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30.04.2019 | Halya Coynash

Russia’s Donbas proxy ‘republic’ seizes Ukrainian Orthodox Church for the Moscow Patriarchate

Church in Kuznetsovo-Mykhailivka, Altar area Photos from the Eparchy,
   

A Ukrainian Orthodox church in the self-proclaimed ‘Donetsk people’s republic’ [DPR] is to be forcibly taken from its congregation and handed over to the Moscow Patriarchate, with other Ukrainian Orthodox congregations also in danger of losing their places of worship. Metropolitan Epiphanius, Primate of the Orthodox Church of Ukraine recently issued an appeal to the international community, warning that the very existence of the Church was in danger in occupied Donbas.

The Donetsk – Mariupol Eparchy reported on 25 April that the so-called ‘DPR enforcement agency’ had put pressure on the Mayor of the village of Kuznetsovo-Mykhailivka to appropriate the church.  This is particularly shocking since the church building was already once plundered in Soviet times and even used as a warehouse.  It was the local community in the 1990s who had sought and gained permission from the Orthodox Church under the Kyiv Patriarchate to reinstate the church, with money for parts of this gathered from donations. The icons and other paintings were drawn by well-known artists from all over the country.

Serhiy Horobtsov, Head of the Eparchy, explained to Donbas Realii that he has communicated via Facebook with a priest from the Moscow Patriarchate who claimed that Kuznetsovo-Mykhailivka is “a Russian village”.  Horobtsov dismisses this claim.  He has lived in the region all his life, he says, and everybody spoke in Ukrainian, or in ‘surzhik (a russified version of Ukrainian).

The priests serving in the Church in Kuznetsovo-Mykhailivka had continued providing both services and assistance to people in the area, and did not engage themselves in politics.

Horobtsov says that he has been told by believers that virtually every week they have been summoned and “worked on”.  They are told that they should not go to Ukrainian churches as this will put them in danger, that they won’t get through the checkpoints between the so-called ‘republic’ and government-controlled Ukraine and that their pensions will be taken away from them.  Since people living in occupied Donbas need to register in government-controlled areas to receive their pension, this is a serious threat.

In the statement from the Orthodox Church of Ukraine issued on 25 February 2019, Metropolitan Epiphanius pointed out that the situation with respect to religious freedom had steadily worsened in the so-called ‘Donetsk and Luhansk people’s republics’ over the past five years.

“This was seen in systematic persecution; harassment; arrests; seizure of churches, etc. However, if up till the present time we were dealing with significant restrictions and violations of rights, now, from 1 March 2019, there is danger of the total ban on the activities of congregations and religious clergy of our Church; the total confiscation of the congregations’ property and deportation of priests from territory under the control of the so-called ‘DPR’.”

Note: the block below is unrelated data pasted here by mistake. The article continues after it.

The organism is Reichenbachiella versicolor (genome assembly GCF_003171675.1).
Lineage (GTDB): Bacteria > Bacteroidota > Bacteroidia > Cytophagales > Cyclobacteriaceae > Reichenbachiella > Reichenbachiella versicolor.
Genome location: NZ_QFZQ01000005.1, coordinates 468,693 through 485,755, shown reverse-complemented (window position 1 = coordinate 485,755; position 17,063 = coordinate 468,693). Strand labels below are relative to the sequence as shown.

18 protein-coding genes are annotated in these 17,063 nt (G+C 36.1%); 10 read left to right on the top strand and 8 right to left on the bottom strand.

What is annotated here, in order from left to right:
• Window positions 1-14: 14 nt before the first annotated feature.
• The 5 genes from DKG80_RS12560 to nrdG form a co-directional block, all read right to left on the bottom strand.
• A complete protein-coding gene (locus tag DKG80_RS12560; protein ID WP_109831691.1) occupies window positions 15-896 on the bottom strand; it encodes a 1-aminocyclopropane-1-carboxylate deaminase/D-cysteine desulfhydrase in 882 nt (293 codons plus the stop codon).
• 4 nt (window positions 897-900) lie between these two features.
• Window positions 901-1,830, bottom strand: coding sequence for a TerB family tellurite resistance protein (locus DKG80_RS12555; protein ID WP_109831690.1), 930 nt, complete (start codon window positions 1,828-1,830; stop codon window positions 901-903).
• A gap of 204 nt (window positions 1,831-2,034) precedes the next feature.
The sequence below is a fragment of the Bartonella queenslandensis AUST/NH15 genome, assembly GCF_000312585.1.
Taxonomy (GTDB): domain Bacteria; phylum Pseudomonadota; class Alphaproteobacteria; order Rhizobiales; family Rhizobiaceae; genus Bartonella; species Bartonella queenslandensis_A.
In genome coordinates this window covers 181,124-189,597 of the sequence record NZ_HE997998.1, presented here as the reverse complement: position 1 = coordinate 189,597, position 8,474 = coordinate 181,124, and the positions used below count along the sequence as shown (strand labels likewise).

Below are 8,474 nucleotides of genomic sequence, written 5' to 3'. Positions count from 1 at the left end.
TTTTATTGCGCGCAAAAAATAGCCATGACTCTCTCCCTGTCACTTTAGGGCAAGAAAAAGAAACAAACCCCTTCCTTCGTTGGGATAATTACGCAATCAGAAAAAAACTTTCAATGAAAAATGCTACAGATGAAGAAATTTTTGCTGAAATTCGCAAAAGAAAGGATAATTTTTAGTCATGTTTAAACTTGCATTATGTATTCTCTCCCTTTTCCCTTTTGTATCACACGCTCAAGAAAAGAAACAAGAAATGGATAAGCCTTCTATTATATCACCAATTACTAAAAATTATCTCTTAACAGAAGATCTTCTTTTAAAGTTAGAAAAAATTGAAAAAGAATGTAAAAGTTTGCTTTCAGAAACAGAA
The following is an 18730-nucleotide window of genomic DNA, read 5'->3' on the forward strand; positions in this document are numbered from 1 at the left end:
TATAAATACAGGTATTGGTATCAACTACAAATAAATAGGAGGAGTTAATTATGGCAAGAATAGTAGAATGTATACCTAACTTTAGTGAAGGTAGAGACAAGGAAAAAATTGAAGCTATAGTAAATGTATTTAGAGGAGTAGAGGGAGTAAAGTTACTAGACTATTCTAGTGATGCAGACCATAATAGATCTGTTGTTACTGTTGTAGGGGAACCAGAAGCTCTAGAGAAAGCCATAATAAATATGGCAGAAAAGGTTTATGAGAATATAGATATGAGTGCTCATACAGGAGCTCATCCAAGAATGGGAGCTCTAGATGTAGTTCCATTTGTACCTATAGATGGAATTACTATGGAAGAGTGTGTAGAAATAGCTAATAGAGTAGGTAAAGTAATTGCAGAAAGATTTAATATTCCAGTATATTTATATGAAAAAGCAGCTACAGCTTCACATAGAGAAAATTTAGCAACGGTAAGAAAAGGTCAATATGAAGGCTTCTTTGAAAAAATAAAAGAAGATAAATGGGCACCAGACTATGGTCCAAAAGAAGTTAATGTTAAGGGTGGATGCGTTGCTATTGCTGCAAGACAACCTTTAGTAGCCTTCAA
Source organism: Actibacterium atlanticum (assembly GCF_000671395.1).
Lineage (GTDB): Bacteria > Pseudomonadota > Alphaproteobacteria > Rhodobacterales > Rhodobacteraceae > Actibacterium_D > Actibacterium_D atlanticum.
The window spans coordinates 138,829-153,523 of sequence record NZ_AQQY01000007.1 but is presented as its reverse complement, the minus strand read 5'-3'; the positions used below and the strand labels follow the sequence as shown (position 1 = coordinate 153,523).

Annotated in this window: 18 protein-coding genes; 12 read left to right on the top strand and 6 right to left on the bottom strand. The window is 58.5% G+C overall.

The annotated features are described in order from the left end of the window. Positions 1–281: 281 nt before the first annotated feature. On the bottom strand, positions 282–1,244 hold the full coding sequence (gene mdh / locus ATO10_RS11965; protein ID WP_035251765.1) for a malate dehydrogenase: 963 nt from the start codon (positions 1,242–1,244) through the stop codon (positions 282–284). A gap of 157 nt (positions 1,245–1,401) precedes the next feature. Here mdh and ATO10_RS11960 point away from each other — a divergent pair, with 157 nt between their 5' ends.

This is due to the new demand that congregations “register under the laws of the republic”, a demand, Epiphanius says, cannot be fulfilled as these ‘laws’ were issued by a structure which is not recognized as a state by anybody.  

“From 2 March, 36 churches and premises, as well as the Eparchial House of Mercy, which belong to congregations of our Church in some occupied areas of the Donetsk oblast may be “confiscated for the good of the republic”, its priests – deported”.

He calls on the UN, OSCE, the EU, all countries acting as guarantors of the Minsk Accord, and all democratic countries to help prevent such destruction of their Church.

The Russian-controlled ‘republics’ are basically following Russia’s lead with these methods directed against all religions aside from the Orthodox Church under the Moscow Patriarchate.  Both Luhansk and Donetsk ‘republics’ have banned or virtually banned the Jehovah’s Witnesses, and are increasingly persecuting Protestant Churches.  In the so-called ‘Luhansk republic’, for example, essentially identical demands that all religious communities ‘re-register’ were used as a pretext to refuse registration to all communities of Baptist, Pentecostal, Seventh Day Adventist and other Protestant churches.

Churches under the Moscow Patriarchate have enjoyed special treatment from the beginning, with religious persecution of all other faiths becoming a grave problem from the beginning of the Russian-backed, manned and armed military conflict in April 2014.

A 2015 study by human rights groups entitled ‘When God becomes the weapon’ identified systematic and widespread religious persecution, and reported that religion was one of the key motivating factors and justification cited for criminal activities by unlawful paramilitary groups within the self-proclaimed ‘Donetsk and Luhansk people’s republics’  

A major role had been played by unlawful armed groups who “under the banners of the Russian Orthodox Army and the Cossack Army, openly manifest their adherence to orthodoxy and have begun a ‘crusade’ across the Donbas region”.

While conflicts have arisen between differing armed formations, especially in ‘LPR’, this adherence to a specific form of Orthodoxy and political ideas around this is largely shared by all pro-Russian militants. 

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